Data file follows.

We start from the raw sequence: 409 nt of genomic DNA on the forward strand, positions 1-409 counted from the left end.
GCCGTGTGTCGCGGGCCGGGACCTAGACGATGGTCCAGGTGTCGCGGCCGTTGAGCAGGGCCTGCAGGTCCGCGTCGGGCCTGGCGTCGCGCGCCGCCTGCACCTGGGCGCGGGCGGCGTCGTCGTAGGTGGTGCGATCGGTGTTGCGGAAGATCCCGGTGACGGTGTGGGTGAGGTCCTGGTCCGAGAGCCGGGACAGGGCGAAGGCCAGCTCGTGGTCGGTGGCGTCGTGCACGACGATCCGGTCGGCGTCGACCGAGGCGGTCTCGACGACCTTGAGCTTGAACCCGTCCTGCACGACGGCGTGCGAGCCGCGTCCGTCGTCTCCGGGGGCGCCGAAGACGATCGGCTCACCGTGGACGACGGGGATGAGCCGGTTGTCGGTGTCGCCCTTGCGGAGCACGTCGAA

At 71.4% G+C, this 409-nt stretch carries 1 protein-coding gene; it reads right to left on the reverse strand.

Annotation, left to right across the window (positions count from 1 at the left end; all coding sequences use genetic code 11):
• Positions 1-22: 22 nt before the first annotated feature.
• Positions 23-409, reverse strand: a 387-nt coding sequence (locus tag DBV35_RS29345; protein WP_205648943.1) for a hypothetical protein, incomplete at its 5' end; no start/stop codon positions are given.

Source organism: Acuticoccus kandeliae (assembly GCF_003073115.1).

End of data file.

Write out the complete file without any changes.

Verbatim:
We start from the raw sequence: 409 nt of genomic DNA on the forward strand, positions 1-409 counted from the left end.
GCCGTGTGTCGCGGGCCGGGACCTAGACGATGGTCCAGGTGTCGCGGCCGTTGAGCAGGGCCTGCAGGTCCGCGTCGGGCCTGGCGTCGCGCGCCGCCTGCACCTGGGCGCGGGCGGCGTCGTCGTAGGTGGTGCGATCGGTGTTGCGGAAGATCCCGGTGACGGTGTGGGTGAGGTCCTGGTCCGAGAGCCGGGACAGGGCGAAGGCCAGCTCGTGGTCGGTGGCGTCGTGCACGACGATCCGGTCGGCGTCGACCGAGGCGGTCTCGACGACCTTGAGCTTGAACCCGTCCTGCACGACGGCGTGCGAGCCGCGTCCGTCGTCTCCGGGGGCGCCGAAGACGATCGGCTCACCGTGGACGACGGGGATGAGCCGGTTGTCGGTGTCGCCCTTGCGGAGCACGTCGAA

At 71.4% G+C, this 409-nt stretch carries 1 protein-coding gene; it reads right to left on the reverse strand.

Annotation, left to right across the window (positions count from 1 at the left end; all coding sequences use genetic code 11):
• Positions 1-22: 22 nt before the first annotated feature.
• Positions 23-409, reverse strand: a 387-nt coding sequence (locus tag DBV35_RS29345; protein WP_205648943.1) for a hypothetical protein, incomplete at its 5' end; no start/stop codon positions are given.

Source organism: Acuticoccus kandeliae (assembly GCF_003073115.1).